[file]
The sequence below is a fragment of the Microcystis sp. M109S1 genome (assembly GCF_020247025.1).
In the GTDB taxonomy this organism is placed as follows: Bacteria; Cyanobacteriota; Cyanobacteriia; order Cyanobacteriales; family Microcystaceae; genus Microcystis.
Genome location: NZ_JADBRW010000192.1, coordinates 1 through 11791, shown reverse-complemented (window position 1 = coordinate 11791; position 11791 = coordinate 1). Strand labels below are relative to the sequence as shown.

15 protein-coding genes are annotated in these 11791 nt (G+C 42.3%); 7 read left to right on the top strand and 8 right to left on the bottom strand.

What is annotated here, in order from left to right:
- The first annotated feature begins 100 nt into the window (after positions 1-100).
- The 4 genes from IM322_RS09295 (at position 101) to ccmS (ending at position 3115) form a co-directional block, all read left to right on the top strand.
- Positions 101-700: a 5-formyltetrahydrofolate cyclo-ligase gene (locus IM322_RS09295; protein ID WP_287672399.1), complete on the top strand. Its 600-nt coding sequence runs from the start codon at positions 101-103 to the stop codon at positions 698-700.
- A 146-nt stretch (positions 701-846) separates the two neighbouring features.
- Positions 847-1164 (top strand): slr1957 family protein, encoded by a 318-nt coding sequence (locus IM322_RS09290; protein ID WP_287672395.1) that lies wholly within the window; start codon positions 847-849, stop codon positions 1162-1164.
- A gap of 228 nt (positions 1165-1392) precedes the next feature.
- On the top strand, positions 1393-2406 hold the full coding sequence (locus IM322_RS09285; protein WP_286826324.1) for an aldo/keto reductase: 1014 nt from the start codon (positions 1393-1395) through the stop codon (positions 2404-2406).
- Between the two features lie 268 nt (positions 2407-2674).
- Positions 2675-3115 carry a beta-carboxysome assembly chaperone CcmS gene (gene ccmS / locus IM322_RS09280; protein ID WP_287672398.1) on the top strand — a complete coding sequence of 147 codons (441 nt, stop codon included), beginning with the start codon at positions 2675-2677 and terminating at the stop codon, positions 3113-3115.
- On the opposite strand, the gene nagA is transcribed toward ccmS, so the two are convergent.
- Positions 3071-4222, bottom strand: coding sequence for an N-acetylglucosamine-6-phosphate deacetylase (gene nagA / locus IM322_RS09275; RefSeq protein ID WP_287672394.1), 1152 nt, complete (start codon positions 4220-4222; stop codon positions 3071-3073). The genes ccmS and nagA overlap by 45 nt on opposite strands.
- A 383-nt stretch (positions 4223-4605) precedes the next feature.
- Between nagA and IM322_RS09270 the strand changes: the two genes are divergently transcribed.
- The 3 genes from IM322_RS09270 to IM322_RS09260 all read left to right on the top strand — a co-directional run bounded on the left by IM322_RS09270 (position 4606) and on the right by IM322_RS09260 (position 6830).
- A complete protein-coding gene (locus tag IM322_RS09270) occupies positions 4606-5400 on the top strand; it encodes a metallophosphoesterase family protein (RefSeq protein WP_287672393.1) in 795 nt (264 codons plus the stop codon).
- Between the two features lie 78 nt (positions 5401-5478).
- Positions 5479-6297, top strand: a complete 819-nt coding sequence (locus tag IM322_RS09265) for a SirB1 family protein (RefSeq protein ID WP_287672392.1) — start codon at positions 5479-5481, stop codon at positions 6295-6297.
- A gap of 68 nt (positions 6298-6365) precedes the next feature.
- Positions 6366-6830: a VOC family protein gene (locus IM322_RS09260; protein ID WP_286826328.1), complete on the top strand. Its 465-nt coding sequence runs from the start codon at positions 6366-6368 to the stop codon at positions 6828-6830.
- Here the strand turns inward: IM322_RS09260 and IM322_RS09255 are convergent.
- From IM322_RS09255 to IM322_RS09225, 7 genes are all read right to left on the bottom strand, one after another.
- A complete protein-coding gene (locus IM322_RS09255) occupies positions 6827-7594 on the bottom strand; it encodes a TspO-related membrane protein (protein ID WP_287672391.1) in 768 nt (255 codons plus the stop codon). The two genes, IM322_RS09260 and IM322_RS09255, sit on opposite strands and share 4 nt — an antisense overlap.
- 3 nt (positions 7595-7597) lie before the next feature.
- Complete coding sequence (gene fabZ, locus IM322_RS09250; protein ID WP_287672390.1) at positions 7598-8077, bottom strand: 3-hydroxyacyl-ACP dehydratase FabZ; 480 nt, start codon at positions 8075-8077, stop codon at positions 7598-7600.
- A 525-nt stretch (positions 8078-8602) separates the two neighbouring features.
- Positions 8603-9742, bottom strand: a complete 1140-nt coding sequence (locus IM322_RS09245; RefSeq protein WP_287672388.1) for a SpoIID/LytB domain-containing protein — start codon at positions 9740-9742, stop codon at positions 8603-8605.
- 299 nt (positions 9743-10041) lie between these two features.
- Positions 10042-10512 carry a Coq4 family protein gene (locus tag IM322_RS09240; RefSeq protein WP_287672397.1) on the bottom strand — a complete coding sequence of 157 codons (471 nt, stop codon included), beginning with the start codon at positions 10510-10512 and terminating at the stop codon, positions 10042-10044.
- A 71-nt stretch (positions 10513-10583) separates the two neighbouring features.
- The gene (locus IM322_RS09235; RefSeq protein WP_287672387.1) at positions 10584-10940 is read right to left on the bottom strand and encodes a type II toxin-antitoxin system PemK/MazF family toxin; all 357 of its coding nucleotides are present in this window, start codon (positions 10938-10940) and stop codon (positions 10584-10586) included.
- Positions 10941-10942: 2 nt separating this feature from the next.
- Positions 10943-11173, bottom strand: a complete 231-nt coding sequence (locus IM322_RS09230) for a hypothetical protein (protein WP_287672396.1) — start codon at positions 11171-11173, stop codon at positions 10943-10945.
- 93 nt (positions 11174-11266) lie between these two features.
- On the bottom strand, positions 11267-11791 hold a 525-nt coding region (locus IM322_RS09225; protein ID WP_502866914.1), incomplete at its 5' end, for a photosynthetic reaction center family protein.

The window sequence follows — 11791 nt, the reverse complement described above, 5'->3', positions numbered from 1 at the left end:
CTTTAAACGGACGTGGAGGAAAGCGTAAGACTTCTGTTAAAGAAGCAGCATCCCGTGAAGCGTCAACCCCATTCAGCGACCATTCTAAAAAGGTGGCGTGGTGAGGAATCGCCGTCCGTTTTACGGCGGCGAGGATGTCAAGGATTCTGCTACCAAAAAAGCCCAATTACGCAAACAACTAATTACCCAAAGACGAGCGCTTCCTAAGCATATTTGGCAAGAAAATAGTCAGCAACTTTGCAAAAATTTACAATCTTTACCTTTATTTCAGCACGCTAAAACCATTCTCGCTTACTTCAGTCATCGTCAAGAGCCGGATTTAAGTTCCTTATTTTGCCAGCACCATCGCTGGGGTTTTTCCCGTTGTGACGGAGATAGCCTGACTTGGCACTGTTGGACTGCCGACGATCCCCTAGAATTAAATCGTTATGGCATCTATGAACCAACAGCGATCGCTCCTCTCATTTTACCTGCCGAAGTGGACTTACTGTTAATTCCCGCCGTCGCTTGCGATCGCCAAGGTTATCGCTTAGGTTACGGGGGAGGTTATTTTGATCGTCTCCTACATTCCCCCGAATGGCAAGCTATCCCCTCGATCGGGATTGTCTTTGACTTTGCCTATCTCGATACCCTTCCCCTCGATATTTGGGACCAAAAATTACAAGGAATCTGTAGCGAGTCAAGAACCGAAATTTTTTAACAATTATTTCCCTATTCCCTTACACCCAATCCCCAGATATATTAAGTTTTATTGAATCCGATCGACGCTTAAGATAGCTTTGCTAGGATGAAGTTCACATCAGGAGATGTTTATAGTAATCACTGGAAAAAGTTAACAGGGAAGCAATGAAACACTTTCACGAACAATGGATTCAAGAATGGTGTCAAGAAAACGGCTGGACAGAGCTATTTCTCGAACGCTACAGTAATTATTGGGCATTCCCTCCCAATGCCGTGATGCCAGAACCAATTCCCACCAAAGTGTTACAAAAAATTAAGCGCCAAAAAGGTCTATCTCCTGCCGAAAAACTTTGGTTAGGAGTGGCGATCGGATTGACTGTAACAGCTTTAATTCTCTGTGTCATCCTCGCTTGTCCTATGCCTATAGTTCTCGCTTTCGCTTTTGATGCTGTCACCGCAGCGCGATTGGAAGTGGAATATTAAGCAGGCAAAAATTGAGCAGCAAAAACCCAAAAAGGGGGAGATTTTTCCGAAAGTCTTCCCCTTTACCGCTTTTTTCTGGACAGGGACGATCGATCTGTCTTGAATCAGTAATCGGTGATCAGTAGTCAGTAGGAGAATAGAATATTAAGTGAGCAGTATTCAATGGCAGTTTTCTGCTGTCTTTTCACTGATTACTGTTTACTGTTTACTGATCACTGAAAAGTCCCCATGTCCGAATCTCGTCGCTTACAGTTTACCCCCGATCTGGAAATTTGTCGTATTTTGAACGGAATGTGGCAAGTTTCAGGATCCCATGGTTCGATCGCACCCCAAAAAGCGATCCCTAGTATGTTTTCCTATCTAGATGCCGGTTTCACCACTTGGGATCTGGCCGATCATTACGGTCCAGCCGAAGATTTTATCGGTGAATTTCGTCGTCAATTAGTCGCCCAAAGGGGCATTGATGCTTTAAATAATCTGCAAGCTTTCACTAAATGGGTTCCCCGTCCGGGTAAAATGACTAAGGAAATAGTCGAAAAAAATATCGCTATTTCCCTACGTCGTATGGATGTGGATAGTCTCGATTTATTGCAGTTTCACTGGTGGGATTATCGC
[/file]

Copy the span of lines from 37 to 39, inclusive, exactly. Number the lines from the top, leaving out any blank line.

- Positions 10943-11173, bottom strand: a complete 231-nt coding sequence (locus IM322_RS09230) for a hypothetical protein (protein WP_287672396.1) — start codon at positions 11171-11173, stop codon at positions 10943-10945.
- 93 nt (positions 11174-11266) lie between these two features.
- On the bottom strand, positions 11267-11791 hold a 525-nt coding region (locus IM322_RS09225; protein ID WP_502866914.1), incomplete at its 5' end, for a photosynthetic reaction center family protein.